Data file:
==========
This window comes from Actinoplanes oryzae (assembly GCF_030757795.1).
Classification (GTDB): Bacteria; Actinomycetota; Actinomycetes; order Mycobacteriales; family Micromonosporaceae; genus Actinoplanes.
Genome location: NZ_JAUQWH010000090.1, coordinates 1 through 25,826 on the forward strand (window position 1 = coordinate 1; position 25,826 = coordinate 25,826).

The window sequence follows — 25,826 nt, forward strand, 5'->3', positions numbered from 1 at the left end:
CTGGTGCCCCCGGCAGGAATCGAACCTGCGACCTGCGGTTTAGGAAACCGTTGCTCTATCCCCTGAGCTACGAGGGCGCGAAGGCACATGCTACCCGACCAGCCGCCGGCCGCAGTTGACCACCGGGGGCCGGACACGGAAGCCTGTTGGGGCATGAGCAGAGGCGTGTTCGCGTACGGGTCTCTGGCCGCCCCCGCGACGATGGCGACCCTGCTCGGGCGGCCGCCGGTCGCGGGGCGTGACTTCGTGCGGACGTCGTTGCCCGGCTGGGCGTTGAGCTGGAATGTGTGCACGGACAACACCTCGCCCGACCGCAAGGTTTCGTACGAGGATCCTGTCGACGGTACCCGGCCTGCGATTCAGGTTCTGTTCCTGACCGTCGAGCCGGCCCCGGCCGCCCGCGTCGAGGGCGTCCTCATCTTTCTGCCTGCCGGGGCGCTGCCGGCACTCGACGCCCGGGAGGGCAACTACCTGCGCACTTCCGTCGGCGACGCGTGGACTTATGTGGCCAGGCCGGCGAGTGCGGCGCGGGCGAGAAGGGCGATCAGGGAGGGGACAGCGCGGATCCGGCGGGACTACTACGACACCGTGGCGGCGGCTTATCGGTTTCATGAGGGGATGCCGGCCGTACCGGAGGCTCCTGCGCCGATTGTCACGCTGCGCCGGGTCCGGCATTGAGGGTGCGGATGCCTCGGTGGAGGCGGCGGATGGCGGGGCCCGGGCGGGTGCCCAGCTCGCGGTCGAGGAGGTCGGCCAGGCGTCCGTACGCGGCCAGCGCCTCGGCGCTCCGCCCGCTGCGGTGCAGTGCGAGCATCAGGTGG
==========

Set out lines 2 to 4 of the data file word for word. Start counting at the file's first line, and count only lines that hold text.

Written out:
Classification (GTDB): Bacteria; Actinomycetota; Actinomycetes; order Mycobacteriales; family Micromonosporaceae; genus Actinoplanes.
Genome location: NZ_JAUQWH010000090.1, coordinates 1 through 25,826 on the forward strand (window position 1 = coordinate 1; position 25,826 = coordinate 25,826).

The window sequence follows — 25,826 nt, forward strand, 5'->3', positions numbered from 1 at the left end: